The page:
Why? They’re awkward. A lot of tweetups can be phony, filled with self-puffery and promotion. Every time you shake a hand, you get a resume. It’s often loud and blarey. No “real” communication happens at them. They’re cliquey — I’m forced to pick people to hang out with, and I don’t WANT to pick a table and stick with it; I’d rather meet a wide assortment of people. I’m a mingler, not a “sit and be exclusive” type, and I hate feeling like I have to stick with who I came with. I prefer smaller events with 10 or fewer people, where I can actually make eye-contact with everyone and talk to each person at the table.
I didn’t fucking ASK to be liked by you, or anyone.
All I sought to do was be real, be myself, have a place to put my voice, and honour my responsibility to deliver the content I know I’m capable of creating.
THAT’s what I do.
THAT’s what I want acclaim for and feel I deserve it for, because I do take risks and put myself out there, and I’ve been judged, and I’ve lost jobs, and I’ve been ostracized, all while I’ve fought to have relevance for my voice and the beliefs I think deserve to get air time with everyone else’s.
I’m a WRITER. I’m a writer who uses the now-accessible modern tools well. That’s ALL.
I’ve paid the real-life price to get noticed and be outspoken, and I did it on my terms the whole goddamned time.
Yes, I think that’s worth saying.
Yes, I’m proud of never compromising who I am.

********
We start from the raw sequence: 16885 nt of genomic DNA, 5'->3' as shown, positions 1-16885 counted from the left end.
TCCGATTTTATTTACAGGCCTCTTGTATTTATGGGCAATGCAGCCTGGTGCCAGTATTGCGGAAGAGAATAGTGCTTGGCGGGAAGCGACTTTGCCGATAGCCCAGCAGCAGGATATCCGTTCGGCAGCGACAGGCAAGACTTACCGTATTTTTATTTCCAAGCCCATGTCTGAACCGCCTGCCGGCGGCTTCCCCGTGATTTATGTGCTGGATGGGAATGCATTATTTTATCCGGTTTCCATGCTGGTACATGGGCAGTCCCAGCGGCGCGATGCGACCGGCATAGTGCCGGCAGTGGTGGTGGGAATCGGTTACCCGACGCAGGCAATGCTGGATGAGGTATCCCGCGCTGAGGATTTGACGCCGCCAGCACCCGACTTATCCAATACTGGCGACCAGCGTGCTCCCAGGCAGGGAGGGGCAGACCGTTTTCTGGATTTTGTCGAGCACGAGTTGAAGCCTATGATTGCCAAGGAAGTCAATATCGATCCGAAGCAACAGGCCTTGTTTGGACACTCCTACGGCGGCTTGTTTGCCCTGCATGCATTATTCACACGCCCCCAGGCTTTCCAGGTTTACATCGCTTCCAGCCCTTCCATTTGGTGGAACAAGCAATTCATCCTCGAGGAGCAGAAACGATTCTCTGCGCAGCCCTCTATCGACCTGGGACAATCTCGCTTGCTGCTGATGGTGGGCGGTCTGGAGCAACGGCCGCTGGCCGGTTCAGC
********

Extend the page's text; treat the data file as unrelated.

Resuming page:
You think that makes me full of myself? Then I’m sorry you don’t know what it’s like to have pride in what you’ve created. Pride is good, so long as you realize you’re not the only one with skillz.
I deliberately avoid hanging out with those perceived to be “the elite” because I don’t want ANYONE to think that’s all that I’m about.
I’ve worked too hard for this NOT to be about MY CONTENT and ONLY my content.
Am I going to diss the elite? No fucking way. Why not? Because some of them are incredible people doing incredible things, and they deserve every bit of their acclaim, whether you think so or not. A lot of people slam the “elite” out of jealousy or some sense of entitlement that leaves them feeling like they’ve been robbed via others’ success.
It’s bullshit. You get what you work for in life, and if you’re not getting what you want, you’re doing it wrong.
Trust me, this I know. I’ve spent a lot of time fucking it up over the years. I have a doctorate in fucking up, honey.
These days, I’m just riding the wave life brings me, and if being myself and not censoring my thoughts on Twitter somehow has given me cachet with a wide range of people, then that’s great, but it’s not EVER been the motivation behind anything I’ve tweeted or blogged.
I was the unpopular kid in high school so I get how bullshit popularity is, and how, for every person who’s accepted and celebrated, there are a dozen who are isolated and hurt — and that, too, is bullshit.
I am NOT a part of that circle. I am NOT a part of that hurt.
If I fucking cared about the circle-jerk, or thought my social status mattered, I’d probably try to offend fewer people.
I don’t even know what elitism is anymore, because I know I’m sure as hell not guilty of it, yet I get the feeling I’m accused of it.
I’m an anti-social person who comes to hang out some of the time, but would rather have someone over for coffee, not tweet about their visit, and just keep it real. I’m not snubbing anyone, it’s just not my deal.
Walk a decade in my shoes and maybe you’ll see why I like my quiet, anti-social life.
Know who I had over for breakfast this morning? Nope, you don’t. They’re “elite”, according to some people’s skewed perspectives on things, but I don’t give a fuck if you know. Why? Because I don’t need your approval, I don’t need the reputation-crutch of name-dropping, and I just generally don’t care.
The only time I do care is when people think I’m mean or a jerk, because I’m not, and it’s plain wrong to think so.